Time for the platinum coin?

I’ve previously suggested that President Obama should try to end the stand-off over the debt ceiling dispute by invoking the 14th Amendment, Of course, if Obama he plays that card he will put this Supreme Court, widely criticized for being politically partisan, in the difficult position of bearing some responsibility for a default on the U.S. debt. The Chief Justice in effect put himself into this position by publicly commenting on the debt issue in a fairly partisan manner, so he can hardly complain.

But there is another alternative: As a legal matter the Federal government can’t just print money to pay its bills, with one peculiar exception. The peculiar exception is that clause allowing the Treasury to mint platinum coins in any denomination it chooses. Of course this was intended as a way to issue commemorative coins and stuff, not as a fiscal measure; but if one is to go by the letter of the law (which the Supreme Court’s strict constructionists always insist on), the letter of the law would allow Treasury to stamp out a platinum coin, say it’s worth a trillion dollars, and deposit it at the Fed — thereby avoiding the need to issue debt.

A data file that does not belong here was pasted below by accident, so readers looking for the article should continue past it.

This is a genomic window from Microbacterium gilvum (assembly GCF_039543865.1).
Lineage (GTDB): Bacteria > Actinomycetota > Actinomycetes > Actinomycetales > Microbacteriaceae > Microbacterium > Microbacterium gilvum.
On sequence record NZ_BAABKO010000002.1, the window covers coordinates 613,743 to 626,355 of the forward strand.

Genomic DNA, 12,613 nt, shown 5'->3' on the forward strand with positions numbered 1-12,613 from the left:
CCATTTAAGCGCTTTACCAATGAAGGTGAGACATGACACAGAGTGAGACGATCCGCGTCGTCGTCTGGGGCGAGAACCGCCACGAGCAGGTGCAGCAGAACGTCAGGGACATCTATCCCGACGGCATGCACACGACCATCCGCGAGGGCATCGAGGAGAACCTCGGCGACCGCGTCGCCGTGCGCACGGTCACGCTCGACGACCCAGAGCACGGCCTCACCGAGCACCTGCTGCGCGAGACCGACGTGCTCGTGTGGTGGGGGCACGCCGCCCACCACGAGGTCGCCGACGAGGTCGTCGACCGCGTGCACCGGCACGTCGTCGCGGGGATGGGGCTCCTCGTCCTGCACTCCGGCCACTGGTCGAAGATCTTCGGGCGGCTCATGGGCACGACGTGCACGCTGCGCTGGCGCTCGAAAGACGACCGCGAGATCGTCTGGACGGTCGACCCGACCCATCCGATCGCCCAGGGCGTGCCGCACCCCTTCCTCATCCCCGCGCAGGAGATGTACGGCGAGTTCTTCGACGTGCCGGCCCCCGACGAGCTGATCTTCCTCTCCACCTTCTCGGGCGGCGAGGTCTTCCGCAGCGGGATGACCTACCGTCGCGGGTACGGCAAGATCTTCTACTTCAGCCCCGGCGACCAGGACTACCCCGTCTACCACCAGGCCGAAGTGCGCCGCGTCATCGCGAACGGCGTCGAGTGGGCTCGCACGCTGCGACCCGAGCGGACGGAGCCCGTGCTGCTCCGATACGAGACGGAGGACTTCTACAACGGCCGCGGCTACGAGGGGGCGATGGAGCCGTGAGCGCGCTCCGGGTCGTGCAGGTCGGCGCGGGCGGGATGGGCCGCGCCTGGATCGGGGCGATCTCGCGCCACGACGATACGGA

Now, it’s likely that the President doesn’t have the guts to play this card, but he has been rather firm in his insistence that he is not going to negotiate over the debt limit this time around. He ruled out invoking the 14th Amendment via his press secretary last December. So many of us are starting to wonder if he’s heard all this talk about the platinum coin.

Could this be the way to break the Republican deadlock? If they refuse to raise the debt limit, the President orders the mint to stamp out a couple of nice new shiny platinum coins—in denominations of $1,000,000,000,000. The money is then deposited with the Fed, which can then use the money to buy back national debt and thereby avoid breaching the debt ceiling.

Yes, it’s a gimmick, but so is the debt ceiling, and being used in effect to renege on bills for money which Congress has already SPENT and APPROPRIATED the funds, a fact that the President cited twice last week when he announced the compromise on the fiscal cliff negotiations. We already require that a budget is approved before Treasury can spend. That constraint is necessary to impose accountability over the Treasury and give a sense of the country’s political priorities in terms of how it wants to allocate its spending.. But once a budget is approved, why on earth would we want to prevent the Treasury from keystroking the necessary balance sheet entries in accordance with Congress’s approved spending?

In any case, the next few months should be very interesting, to say the least, if the President decides to go down this route.

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